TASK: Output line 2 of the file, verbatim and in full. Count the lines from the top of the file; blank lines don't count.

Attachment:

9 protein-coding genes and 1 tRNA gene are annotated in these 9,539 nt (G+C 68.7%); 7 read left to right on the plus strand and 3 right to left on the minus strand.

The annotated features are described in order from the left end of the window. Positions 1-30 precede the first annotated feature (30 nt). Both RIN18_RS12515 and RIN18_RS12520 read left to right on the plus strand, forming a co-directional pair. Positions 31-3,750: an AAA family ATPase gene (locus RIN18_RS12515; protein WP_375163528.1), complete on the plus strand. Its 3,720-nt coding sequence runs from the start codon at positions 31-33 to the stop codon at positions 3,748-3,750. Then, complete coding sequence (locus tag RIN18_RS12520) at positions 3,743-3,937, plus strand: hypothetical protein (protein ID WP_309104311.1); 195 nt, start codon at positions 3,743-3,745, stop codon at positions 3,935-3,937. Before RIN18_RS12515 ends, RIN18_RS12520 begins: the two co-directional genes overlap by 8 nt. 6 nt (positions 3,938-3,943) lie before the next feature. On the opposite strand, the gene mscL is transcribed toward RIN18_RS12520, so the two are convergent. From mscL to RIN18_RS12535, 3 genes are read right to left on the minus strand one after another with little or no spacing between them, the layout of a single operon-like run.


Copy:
The annotated features are described in order from the left end of the window. Positions 1-30 precede the first annotated feature (30 nt). Both RIN18_RS12515 and RIN18_RS12520 read left to right on the plus strand, forming a co-directional pair. Positions 31-3,750: an AAA family ATPase gene (locus RIN18_RS12515; protein WP_375163528.1), complete on the plus strand. Its 3,720-nt coding sequence runs from the start codon at positions 31-33 to the stop codon at positions 3,748-3,750. Then, complete coding sequence (locus tag RIN18_RS12520) at positions 3,743-3,937, plus strand: hypothetical protein (protein ID WP_309104311.1); 195 nt, start codon at positions 3,743-3,745, stop codon at positions 3,935-3,937. Before RIN18_RS12515 ends, RIN18_RS12520 begins: the two co-directional genes overlap by 8 nt. 6 nt (positions 3,938-3,943) lie before the next feature. On the opposite strand, the gene mscL is transcribed toward RIN18_RS12520, so the two are convergent. From mscL to RIN18_RS12535, 3 genes are read right to left on the minus strand one after another with little or no spacing between them, the layout of a single operon-like run.